It’s that time of year when the sun is paling, night falls too fast and we’re piling on the extra layers to keep warm. Lots of people find this time of year challenging; the dark and cold of autumn and winter can bring on low moods and restlessness. Just like our moods, as the seasons change, so too do the jobs and demands of running a house.
There are a few season-specific household tasks you should do to keep everything ticking over smoothly until spring. The good news is, this can be accomplished over a weekend. Here’s how we’re getting our homes ready for winter.
Home insurance claims are more common during the winter months – just think of all the extra items you have in the house over Christmas alone. Check you have sufficient cover in place, clarify what that cover provides and understand the process (should you need to make a claim). Have insurance contacts readily available – we hope you don’t need them but it helps to be prepared.
As the temperature drops outside, you’ll be turning things up inside. Autumn is the ideal time to examine your energy bills and make some changes. Ring your current energy supplier and ask what options are available to you as an existing customer – perhaps a better tariff or even a smart meter. Out of contract? It could be time to look for a new supplier.
With an el-Nino winter just announced for 2018-19, we could be looking at chilly weather akin to 2010. In very cold weather, standing water in pipes can freeze and burst the pipes. This can be an expensive fix but it can also mean you’re unable to live at your property until it’s sorted.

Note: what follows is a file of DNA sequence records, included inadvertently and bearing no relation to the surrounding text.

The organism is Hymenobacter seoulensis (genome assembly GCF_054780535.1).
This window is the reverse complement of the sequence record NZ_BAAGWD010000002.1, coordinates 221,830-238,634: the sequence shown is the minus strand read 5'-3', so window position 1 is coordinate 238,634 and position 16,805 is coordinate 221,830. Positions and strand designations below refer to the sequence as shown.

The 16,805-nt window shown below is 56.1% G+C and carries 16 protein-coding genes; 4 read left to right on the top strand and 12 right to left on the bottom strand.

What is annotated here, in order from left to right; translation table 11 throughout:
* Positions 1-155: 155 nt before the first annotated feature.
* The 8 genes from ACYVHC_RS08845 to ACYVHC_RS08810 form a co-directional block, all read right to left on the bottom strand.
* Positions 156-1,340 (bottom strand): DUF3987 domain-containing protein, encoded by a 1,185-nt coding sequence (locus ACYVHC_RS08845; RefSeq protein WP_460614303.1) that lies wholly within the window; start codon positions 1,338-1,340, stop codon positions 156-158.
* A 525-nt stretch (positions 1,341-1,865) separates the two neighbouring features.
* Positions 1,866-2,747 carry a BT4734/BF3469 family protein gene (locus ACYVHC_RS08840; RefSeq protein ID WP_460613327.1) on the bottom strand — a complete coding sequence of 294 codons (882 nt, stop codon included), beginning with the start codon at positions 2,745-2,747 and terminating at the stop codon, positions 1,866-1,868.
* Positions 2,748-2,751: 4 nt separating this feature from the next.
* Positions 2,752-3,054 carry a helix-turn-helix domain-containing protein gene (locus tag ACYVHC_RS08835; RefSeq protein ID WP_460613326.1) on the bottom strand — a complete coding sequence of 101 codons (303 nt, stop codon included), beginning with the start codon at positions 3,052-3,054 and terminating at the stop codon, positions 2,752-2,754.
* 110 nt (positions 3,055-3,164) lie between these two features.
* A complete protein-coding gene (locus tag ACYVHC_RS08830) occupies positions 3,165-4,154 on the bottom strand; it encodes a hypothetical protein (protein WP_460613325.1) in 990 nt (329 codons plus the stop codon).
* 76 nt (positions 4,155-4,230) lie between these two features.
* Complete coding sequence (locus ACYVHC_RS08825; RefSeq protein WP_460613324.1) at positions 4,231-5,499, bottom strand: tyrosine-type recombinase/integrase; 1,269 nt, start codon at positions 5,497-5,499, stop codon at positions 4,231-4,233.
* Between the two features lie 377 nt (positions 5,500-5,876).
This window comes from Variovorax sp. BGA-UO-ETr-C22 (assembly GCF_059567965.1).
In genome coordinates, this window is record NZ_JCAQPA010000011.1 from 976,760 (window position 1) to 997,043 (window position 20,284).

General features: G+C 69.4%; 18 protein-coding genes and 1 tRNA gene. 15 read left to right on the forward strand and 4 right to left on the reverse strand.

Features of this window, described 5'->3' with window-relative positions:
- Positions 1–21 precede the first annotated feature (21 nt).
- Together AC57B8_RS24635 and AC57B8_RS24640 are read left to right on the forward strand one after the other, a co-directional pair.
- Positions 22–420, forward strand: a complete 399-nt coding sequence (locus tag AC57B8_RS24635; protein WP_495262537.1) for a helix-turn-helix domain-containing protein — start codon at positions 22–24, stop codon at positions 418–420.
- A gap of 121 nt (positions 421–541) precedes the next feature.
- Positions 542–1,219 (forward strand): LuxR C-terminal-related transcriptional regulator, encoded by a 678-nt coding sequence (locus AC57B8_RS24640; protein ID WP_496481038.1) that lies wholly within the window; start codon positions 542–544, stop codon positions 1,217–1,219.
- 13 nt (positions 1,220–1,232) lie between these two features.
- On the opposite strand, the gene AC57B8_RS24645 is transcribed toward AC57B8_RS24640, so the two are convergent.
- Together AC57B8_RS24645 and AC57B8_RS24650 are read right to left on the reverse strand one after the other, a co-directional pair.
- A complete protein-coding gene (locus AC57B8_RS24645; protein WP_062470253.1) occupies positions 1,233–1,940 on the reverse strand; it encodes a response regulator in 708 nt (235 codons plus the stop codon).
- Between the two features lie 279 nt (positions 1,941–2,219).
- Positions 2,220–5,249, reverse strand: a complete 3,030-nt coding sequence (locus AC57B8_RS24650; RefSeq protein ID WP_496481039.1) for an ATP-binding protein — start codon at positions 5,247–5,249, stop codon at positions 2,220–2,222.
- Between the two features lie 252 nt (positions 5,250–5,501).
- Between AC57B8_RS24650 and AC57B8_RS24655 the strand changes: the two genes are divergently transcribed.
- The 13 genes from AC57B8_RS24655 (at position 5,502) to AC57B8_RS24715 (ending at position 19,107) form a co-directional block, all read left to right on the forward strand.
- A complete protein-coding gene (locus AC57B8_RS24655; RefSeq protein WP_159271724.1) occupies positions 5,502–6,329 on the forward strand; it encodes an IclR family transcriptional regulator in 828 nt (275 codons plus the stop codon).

Check external pipes for cracks or holes that may let in cold air. If you find any, seal them. Don’t turn off your heating completely during the winter; keeping the heating on, even at a low level, will help keep pipes warm enough to prevent problems.
Warm homes and cold conditions outside create condensation – resulting damp (those disgusting black spores that seemingly appear overnight) is one of the biggest problems with the onset of winter. Not only does it look awful, damp and the accompanying mold can cause respiratory problems.
The best way to avoid this is to prevent warm air and steam entering colder rooms. No drastic changes necessary, just close the kitchen door while cooking and dry your clothes outside where possible to limit dampness in the air.
In many ways your boiler is the heart of your home. It’s responsible for your luxurious baths, your morning coffee and the warm and welcoming rooms throughout your house. To keep it ticking over, it needs a full service annually. Most energy suppliers offer comprehensive boiler care packages or you can get a qualified plumber in to give it the once over.
When your radiators are on, check each one in turn. If they feel noticeably cooler at the top they have trapped air inside; this is preventing hot water circulating efficiently. It’s time to grab a towel, a bowl and that special radiator key to release the air. It’s not the sexiest of jobs, but it will certainly be worth it!
Winter deprives houseplants of the three things they need to thrive: warmth, light and water. That’s why most plants go dormant during the colder months; they stop growing and rest. However, there are a few things you can do to ensure they come back in the spring.
Get in one more good watering and apply a slow-acting fertiliser which will provide much-needed nutrients through the winter. If any of your plants live in typically cold places (for example, a conservatory), apply a layer of mulch over the base of the plant to retain warmth.
There isn’t an awful lot you need to maintain your home’s health, but doing so can save a significant amount of hassle and funds which we’re sure you can find better uses for over the festive season!